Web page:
From Castle Annesley in Kilmuckridge, it appears, the Comerford and Burrowes family were taken to Wexford town.[10]

12.6: The 1798 monument in the centre of Oulart village (Photograph: Patrick Comerford, 2009)

Father Laurence Comerford and Boolavogue

These two James Comerfords were contemporaries with another Comerford player in the events of 1798 in 1798 – the Revd Laurence Comerford (1751-1847) of Newbawn and Adamstown, Co Wexford. While he was the curate in Ballymore and Mayglass in 1798, the church at Mayglass was burned by soldiers who were retreating from Wexford to Duncannon on 30 May 1798.[11]

Four years later, in 1802, Father Laurence Comerford was made Parish Priest of Monageer, then known as Clone and Boolavogue,[12] succeeding the Revd Patrick Cogley, who had been a victim of vicious Orange attacks.[13]

The parish of Clone and Boolavogue represented the old parishes of Clone, with portions of Templeshannon (Enniscorthy), Ballyhuskard and Kilcormack. Boolavogue, which was then a curacy in the parish, is still closely linked in folk memory with the 1798 Rising and Father John Murphy of Kilcormack. One of Laurence Comerford’s first tasks as the new parish priest was to rebuild the chapel of Boolavogue, which had been set on fire on 27 May 1798 while Father Murphy was the curate in the parish.[14]

Father Laurence Comerford, was born in 1751.[15] The house where he was born was still being pointed out in 1986.[16] He was related to Bishop Nicholas Sweetman (1700-1786) of Ferns,[17] and to the Fitzhenry and Murphy families.[18]

According to the historian Kevin Whelan, “Bishop Sweetman looked after his clerical relatives, the Fitzhenrys, the Downes, Comerfords, Staffords and Corrins.”[19]

Laurence was ordained by Bishop Sweetman, and the first record of his ministry is in 1782, when the “Rev Mr Cummerton” and Loughlin Doyle were witnesses at a wedding in Cushinstown.[20]

On 9 November 1789, he was appointed a curate to the Parish Priest of Bannow, Canon Michael Fitzhenry, who was in ill-health. Canon Fitzhenry was a nephew of Bishop Sweetman, who had died three years earlier, and his predecessors at Bannow included the Revd John Fitzhenry, who was curate 1751-1782,[21] a cousin or uncle of Laurence Comerford.[22]

Less than a month after Laurence Comerford’s arrival in Bannow, Canon Fitzhenry died on 4 December 1789, at the early age of 49.[23] A fortnight later, on 17 December 1789, Laurence Comerford was transferred as curate to the parish of “Ballymore and Mayglass,” where his parish priests were Canon Peter Sinnott, until 1795, and then the Revd Aedan Ennis.[24]

Comerford’s time in that parish was marked by the events of the 1798 Rising. The church at Mayglass was burned by soldiers who were retreating from Wexford to Duncannon on 30 May 1798.[25]

In 1802, Laurence Comerford was made Parish Priest of Monageer, then known as Clone and Boolavogue,[26] in succession to the Revd Patrick Cogley, who had been the victim of vicious Orange attacks, and who was transferred to Duncormack or Rathangan.[27]

12.7: The church at Boolavogue … rebuilt by Father Laurence Comerford in the aftermath of 1798 (Photograph © Liam, Murphy)

The parish of Clone and Boolavogue represented the old parishes of Clone, with portions of Templeshannon (Enniscorthy), Ballyhuskard and Kilcormack. Boolavogue, which was then a curacy in the parish, is still closely linked in folk memory with the 1798 Rising and Father John Murphy of Kilcormack. One of Laurence Comerford’s first tasks as the new parish priest was to rebuild the chapel of Boolavogue, which was set on fire on 27 May 1798 when John Murphy was curate.[28]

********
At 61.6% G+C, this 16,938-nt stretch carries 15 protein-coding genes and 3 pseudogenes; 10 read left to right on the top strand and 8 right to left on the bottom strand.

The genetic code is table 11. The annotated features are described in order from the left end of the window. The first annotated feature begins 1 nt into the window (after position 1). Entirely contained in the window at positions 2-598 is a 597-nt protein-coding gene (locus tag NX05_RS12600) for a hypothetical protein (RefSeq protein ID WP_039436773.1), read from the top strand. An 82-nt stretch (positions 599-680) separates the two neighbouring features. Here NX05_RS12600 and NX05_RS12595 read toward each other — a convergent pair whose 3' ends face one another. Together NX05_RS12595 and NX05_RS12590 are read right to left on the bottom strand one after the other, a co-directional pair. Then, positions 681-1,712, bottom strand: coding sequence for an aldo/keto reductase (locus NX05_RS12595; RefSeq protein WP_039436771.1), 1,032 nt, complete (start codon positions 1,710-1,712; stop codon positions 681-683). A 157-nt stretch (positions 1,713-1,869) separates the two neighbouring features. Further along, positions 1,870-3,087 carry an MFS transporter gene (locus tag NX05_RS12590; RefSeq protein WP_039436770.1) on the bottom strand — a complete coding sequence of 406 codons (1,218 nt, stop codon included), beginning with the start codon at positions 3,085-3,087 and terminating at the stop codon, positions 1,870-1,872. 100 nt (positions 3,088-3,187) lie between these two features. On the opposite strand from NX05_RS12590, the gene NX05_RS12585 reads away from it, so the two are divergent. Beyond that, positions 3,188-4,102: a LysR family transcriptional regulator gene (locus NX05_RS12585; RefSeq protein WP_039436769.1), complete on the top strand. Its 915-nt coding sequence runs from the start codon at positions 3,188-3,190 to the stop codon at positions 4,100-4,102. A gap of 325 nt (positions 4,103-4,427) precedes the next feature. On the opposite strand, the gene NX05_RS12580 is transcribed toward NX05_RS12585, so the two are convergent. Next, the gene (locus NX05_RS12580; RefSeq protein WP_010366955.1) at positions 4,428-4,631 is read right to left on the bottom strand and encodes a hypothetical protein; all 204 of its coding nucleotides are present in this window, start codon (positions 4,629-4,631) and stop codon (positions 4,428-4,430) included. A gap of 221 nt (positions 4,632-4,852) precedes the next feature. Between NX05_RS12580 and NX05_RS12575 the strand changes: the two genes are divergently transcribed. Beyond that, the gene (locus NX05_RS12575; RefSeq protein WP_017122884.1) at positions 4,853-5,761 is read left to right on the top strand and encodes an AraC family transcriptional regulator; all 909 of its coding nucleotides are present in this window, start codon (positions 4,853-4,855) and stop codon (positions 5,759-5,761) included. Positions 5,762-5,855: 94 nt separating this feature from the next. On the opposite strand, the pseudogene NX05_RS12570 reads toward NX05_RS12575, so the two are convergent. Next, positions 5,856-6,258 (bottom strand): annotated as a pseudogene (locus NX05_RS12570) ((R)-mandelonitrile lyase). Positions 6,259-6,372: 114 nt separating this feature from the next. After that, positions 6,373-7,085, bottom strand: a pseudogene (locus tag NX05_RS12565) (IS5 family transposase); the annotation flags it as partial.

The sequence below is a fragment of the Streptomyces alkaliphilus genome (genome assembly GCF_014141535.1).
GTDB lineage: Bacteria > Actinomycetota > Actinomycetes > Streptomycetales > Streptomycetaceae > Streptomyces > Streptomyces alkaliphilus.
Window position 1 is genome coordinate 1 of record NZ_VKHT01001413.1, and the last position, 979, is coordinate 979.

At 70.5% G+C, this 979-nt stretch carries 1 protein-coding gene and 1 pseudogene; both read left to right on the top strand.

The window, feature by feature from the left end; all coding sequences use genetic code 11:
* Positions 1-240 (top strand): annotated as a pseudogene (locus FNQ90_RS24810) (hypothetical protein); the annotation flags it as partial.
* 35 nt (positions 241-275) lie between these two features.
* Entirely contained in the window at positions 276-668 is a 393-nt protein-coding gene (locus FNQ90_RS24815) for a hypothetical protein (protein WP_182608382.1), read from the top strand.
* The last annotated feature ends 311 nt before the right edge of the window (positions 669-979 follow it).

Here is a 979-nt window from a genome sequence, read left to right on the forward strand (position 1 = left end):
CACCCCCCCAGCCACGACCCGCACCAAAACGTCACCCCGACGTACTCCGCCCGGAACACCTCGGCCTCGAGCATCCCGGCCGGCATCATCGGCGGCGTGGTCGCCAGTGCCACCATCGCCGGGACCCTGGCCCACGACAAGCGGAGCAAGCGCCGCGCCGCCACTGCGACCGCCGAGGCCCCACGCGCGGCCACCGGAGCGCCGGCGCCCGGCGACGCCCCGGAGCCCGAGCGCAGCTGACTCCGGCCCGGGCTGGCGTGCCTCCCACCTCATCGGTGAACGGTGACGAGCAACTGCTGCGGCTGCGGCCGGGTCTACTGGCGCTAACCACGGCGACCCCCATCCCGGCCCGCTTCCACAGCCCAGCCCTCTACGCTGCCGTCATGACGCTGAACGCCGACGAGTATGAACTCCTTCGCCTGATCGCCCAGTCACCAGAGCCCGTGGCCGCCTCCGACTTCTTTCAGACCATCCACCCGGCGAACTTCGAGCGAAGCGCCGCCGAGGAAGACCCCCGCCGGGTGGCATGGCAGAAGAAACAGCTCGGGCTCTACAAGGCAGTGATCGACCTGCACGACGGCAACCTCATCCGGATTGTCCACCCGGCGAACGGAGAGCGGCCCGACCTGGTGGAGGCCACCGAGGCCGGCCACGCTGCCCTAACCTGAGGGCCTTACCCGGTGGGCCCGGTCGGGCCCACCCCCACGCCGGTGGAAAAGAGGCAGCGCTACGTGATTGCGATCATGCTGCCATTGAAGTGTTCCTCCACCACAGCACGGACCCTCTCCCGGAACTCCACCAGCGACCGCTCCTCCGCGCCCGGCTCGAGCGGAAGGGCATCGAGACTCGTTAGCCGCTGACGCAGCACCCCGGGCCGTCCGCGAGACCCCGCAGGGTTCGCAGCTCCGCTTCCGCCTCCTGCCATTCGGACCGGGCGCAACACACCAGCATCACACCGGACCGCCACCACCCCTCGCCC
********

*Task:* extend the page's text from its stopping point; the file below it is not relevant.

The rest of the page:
Laurence Comerford “laboured zealously until his retirement in 1816. He went to reside with his relatives in Adamstown.”[29] His successor as parish priest was the Revd Nicholas Codd, previously a curate in Enniscorthy.[30]

Father Laurence Comerford survived another 29 years, living in retirement in Adamstown. In his old age, he was totally blind and was led around the roads of Newbawn by his nephew. He had a reputation as a healer, and people came from far and near to visit him.[31] He died on 5 September 1847, in his 95th year.[32]

His inscribed tomb is in the old cemetery in Newbawn.[33]

Footnotes and references

[1] Patrick Comerford, visit to Ballinakill, Co Laois, 2008.
[2] Kevin Whelan (ed), Newbawn, p. 45.
[3] Gravestone inscription names him as Edmond’s son. See Cantwell v, p. 217, where his name is incorrectly transcribed as John. Original gravestone checked by Patrick Comerford 12 June 1986.
[4] Transcripts from court martial, Newtownbarry (Bunclody), 5 November 1798, courtesy Gloria Binnions, Killanne.
[5] Transcripts from court martial, Newtownbarry (Bunclody), 5 November 1798, courtesy Gloria Binnions, Killanne.
[6] Cantwell v, p. 217; Murphy, Templeshanbo, p. 43, # 44; checked and corrected by Patrick Comerford 12.6.1986.
[7] Cantwell, v, p. 217; Murphy, Templeshanbo, p. 43, # 43, and p. 50, # 94; checked by Patrick Comerford, 12.6.1986.
[8] Enniscorthy Par. Reg.
[9] Brian Cleary, ‘The Battle of Oulart Hill: Context and Strategy,’ The Past, Uí Chennsellaig Historical Society (Enniscorthy, 1995), pp 22-23; Daniel Gahan, The People’s Rising: Wexford 1798 (Dublin: Gill & Macmillan, 1995), pp 19-21; (Sir) Richard Musgrave, Memories of the Rebellion in Ireland (4th ed., eds SW Myers, DE McKnight, Enniscorthy: Duffry Press, 1995), pp 310-312, 714, 743.
[10] See Musgrave, pp 210-312, 714, 743.
[11] Grattan Flood, p. 141.
[12] Grattan Flood, p. 141.
[13] Grattan Flood, p. 38.
[14] Grattan Flood, p. 36.
[15] Whelan (ed), Newbawn, p. 28.
[16] Whelan (ed), Newbawn, p. 28.
[17] Whelan (ed), Newbawn, p. 64.
[18] Whelan (ed), Newbawn, pp 26, 28, 29, 64.
[19] Whelan (ed), Newbawn, p. 64.
[20] Cushinstown Parish Register (Old Ross, Carnagh and Ballyanne), 17 January 1782.
[21] Grattan Flood, p. 144.
[22] Whelan (ed), Newbawn, pp 26, 28, 29.
[23] Grattan Flood, p. 144.
[24] Grattan Flood, pp 141, 145.
[25] Grattan Flood, p. 141.
[26] Grattan Flood, p. 141.
[27] Grattan Flood, p. 38.
[28] Grattan Flood, p. 36.
[29] Grattan Flood, p. 38.
[30] Grattan Flood, p. 39.
[31] Whelan (ed), Newbawn, p. 26.
[32] Grattan Flood, pp 38-39; Cantwell says he died on that date in his 96th year, Cantwell, 8, #372.
[33] Grattan Flood, p. 39; Cantwell 8, #372.

© Patrick Comerford 2008, 2009, 2013; last updated 2 and 21 December 2009; 27 November 2010; 14 April 2013.